Is The Deck Ready?

Slide presentations. Love them or hate them, most of us can’t escape them. Why do they fall short so often? And what should we do about it? Should we try to avoid them entirely? Or should we strive to overcome their limitations and achieve some kind of mastery? Let’s take a moment to pause and reflect.

  • This fantastic deck by Wieden and Kennedy—a faux pitch to rebrand America in the post-Trump era—reminds us of how powerful (and fun) a really great slide presentation can be.
  • Despite the medium’s ability to reach such great heights, it’s got a serious reputation problem. For many, powerpoint has come to symbolize soul-killing office drudgery.
  • Some of our most well-known business leaders are firmly in the anti-deck camp. Jeff Bezos and Elon Musk have gone so far as to completely ban powerpoint in their organizations.
  • The haters have a point. Some truly terrible things have come to life in .ppt files over the years. If you crave examples, have a look at this treasure trove from the archives of the Pentagon.
  • Before you go full Bezos, though, consider all of the wildly successful business that gained critical momentum and investor dollars from a well-crafted deck.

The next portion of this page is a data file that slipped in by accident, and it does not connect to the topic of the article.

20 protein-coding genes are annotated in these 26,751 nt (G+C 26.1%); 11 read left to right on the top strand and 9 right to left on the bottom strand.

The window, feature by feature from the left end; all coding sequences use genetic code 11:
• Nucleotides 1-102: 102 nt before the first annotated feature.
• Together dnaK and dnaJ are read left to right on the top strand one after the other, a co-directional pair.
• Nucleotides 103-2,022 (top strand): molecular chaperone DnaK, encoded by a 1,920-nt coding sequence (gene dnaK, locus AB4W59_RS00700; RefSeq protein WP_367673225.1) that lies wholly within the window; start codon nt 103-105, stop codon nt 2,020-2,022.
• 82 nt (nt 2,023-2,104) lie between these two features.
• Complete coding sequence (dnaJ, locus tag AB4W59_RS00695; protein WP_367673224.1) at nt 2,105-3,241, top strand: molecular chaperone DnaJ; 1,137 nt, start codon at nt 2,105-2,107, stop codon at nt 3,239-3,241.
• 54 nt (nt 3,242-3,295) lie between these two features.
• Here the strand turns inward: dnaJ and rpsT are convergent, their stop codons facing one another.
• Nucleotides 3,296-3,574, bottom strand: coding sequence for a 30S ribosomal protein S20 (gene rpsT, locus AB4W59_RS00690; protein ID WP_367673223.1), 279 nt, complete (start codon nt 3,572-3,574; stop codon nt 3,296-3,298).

• Powerpoint’s bad rap is less about the tool itself and more about how people use it. This handy example pulls many of the most common pitfalls together into single entertaining package (intentionally).
  • The worst kind of slide actually has a name. A “slideument” is just what is sounds like—an unholy combination of a slide and a document that plays neither role well.
  • The best way to avoid slideuments and other pitfalls is to shift your mindset. You’re not presenting. You’re telling a story. Your slides are a visual aid, not a crutch. They can’t make up for weak story, but they can make a strong one more engaging.
  • The simple reason for powerpoint’s inescapability is that stories are important. Your success as a marketing leader or change-maker relies on your ability to tell them well.
  • When it comes to bridging your story and your slides, we love this simple 5-minute exercise from Mark Pollard. It’s all about pulling out the key points and dialling back the rest of the noise.
  • We also like these tips on virtually presenting from Sarah Gershman. In these Zoom-filled days, presenting well is definitely harder than ever.
  • The bottom line: decks aren’t going anywhere. Thoughtful deck design is worth the time and effort. But a truly strong story can survive almost anything—even a slideument.
Issue #108
Nov 29, 2020

Further Reading